Local producers, on the other hand, do away with the paraffin coatings and sell directly through farmers’ markets and smaller local markets.

Enjoying Passionfruit

Consuming passionfruit is pretty straightforward; just cut the fruit in half and enjoy the jelly-like middle part (seeds included).


Unripe passionfruit can be stored at room temperature, covered and away from direct sun until it ripens. Ripe passionfruit can be refrigerated for two or three days before they go bad.

While the whole passionfruit can be frozen, it is recommended to scoop out the edible parts and store them in a freezer-safe container for up to three months.


Passionfruit is usually enjoyed as toppings over other desserts. They can also be used to make jellies or juices, or even added to other juices as an enhancer.

Heated application of passionfruit includes use as a pastry filling or as a sweet component to different sauces and glazes.


The passionfruit is sometimes referred to as “The small pomegranate” due to its similarities with the pomegranate.

  • Carbs
    • While it may look that a serving of passionfruit contains a lot of sugar, it is worth noting that it also includes a lot of dietary fiber.
    • The glycemic load of passionfruit is very low at 3, meaning it will not affect your blood sugar levels that much, and it is safe for people with diabetes to consume.
  • Fiber
    • Passionfruit is an excellent source of dietary fiber with one serving of passionfruit, providing over 50% of your fiber RDI.
      • Fiber helps reduce cholesterol levels and boost overall cardiovascular health.
      • Fiber also helps in keeping intestinal balance by binding with toxins and flushing them out.
    • Vitamins and minerals:
      • Passionfruit contains compounds that have been shown to reduce insulin sensitivity, which helps reduce the risk of developing diabetes.
      • It is also rich in Vitamin C, which is a proven antioxidant.
      • Passionfruit is also good for the heart because it provides you with high levels of potassium and almost no sodium.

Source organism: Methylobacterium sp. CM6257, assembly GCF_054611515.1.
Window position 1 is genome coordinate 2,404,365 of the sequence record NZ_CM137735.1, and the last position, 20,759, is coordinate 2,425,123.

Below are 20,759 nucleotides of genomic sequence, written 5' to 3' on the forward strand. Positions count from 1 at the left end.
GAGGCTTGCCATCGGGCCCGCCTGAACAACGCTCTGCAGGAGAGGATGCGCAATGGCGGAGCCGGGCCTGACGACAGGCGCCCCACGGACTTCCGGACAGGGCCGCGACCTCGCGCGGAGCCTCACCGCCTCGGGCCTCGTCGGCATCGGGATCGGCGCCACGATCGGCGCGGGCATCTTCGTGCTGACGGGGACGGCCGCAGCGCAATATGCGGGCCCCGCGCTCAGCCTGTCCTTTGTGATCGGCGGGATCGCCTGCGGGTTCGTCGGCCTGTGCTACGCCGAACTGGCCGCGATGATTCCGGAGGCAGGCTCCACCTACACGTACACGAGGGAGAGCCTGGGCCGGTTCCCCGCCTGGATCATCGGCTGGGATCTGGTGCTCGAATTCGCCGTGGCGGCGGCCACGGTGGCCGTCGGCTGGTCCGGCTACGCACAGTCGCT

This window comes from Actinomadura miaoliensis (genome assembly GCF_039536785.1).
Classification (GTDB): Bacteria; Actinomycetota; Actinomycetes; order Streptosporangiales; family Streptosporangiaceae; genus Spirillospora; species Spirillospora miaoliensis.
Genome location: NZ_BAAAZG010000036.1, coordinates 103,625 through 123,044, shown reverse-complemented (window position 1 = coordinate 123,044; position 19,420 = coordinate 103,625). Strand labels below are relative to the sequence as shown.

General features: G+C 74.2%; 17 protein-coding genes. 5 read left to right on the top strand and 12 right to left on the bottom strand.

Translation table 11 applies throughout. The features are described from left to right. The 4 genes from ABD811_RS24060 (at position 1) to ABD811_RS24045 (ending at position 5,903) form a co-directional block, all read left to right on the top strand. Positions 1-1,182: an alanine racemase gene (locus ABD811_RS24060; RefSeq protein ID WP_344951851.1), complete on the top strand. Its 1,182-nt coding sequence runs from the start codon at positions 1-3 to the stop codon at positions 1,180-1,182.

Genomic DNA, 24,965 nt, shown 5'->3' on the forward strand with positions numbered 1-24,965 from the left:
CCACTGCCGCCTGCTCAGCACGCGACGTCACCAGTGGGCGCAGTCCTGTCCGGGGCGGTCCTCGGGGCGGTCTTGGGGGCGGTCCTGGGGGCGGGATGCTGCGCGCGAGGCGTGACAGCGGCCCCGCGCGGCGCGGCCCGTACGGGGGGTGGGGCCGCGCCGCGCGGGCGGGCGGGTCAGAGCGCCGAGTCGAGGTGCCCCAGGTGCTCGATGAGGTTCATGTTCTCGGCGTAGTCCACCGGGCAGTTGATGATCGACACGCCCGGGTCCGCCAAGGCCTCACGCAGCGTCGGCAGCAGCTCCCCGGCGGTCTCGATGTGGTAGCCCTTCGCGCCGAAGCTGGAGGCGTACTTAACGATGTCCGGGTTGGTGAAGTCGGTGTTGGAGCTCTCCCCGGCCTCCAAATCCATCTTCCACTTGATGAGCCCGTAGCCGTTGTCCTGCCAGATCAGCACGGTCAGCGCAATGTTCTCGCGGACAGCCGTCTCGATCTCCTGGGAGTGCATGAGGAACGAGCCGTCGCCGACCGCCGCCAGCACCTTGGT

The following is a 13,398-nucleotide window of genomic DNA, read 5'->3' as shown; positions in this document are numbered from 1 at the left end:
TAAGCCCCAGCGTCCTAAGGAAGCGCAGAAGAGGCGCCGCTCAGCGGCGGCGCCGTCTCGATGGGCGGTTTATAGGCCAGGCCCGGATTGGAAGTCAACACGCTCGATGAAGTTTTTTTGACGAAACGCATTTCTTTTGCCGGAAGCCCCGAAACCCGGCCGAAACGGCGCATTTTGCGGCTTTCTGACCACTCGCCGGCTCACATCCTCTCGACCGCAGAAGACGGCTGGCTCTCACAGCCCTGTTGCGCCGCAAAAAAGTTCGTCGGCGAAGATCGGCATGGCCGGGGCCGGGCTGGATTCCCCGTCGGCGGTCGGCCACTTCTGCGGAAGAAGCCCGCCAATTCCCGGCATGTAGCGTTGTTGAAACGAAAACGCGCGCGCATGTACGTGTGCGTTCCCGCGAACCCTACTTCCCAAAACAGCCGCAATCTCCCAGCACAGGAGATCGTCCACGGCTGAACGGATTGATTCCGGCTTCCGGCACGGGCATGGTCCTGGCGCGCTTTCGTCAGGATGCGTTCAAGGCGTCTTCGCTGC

• Passionfruit can also reduce anxiety due to it containing magnesium, a mineral linked with anxiety reduction.

When Are Passionfruit in Season in Texas?

To find out when Passionfruit are in season in Texas, please check the seasonal chart below. Why is this important? We are rarely encouraged to think about the physical lengths our food travels before arriving on the market shelves. And all of this travel comes with a hefty environmental cost that is concealed from the consumer’s eye. One of the most salient benefits to eating seasonally is that you are effectively reducing your carbon footprint and supporting a more geographically sustainable food economy. Check other fruit and veg that’s in season in Texas now.



  • Serving Size: 1 Serving
  • Calories: 97 5%
  • Carbs: 23.4g 8%
  • Sugar: 11.2g
  • Fiber: 10.4g 42%
  • Protein: 2.2g 4%
  • Fat: 0.7g 1%
  • Saturated Fat: 0.1g 0%
  • Trans Fat 0g 0%
  • Cholesterol 0mg 0%
  • Sodium 28mg 1%
  • Vitamin C 30mg 50%
  • Vitamin A 1272IU 25%
  • Calcium 12mg 1%
  • Iron 1.6mg 9%
  • Potassium 348mg 10%
  • Vitamin K 0.7mcg 1%
  • Vitamin B6 0.1mg 5%
  • Folate 14mcg 3%
  • Magnesium 29mg 7%
  • Phosphorus 68mg 7%
  • Zinc 0.1mg 1%


When are Passionfruit in season in Texas?

  • Jan
  • Feb
  • Mar
  • Apr
  • May
  • Jun
  • Jul
  • Aug
  • Sep
  • Oct
  • Nov
  • Dec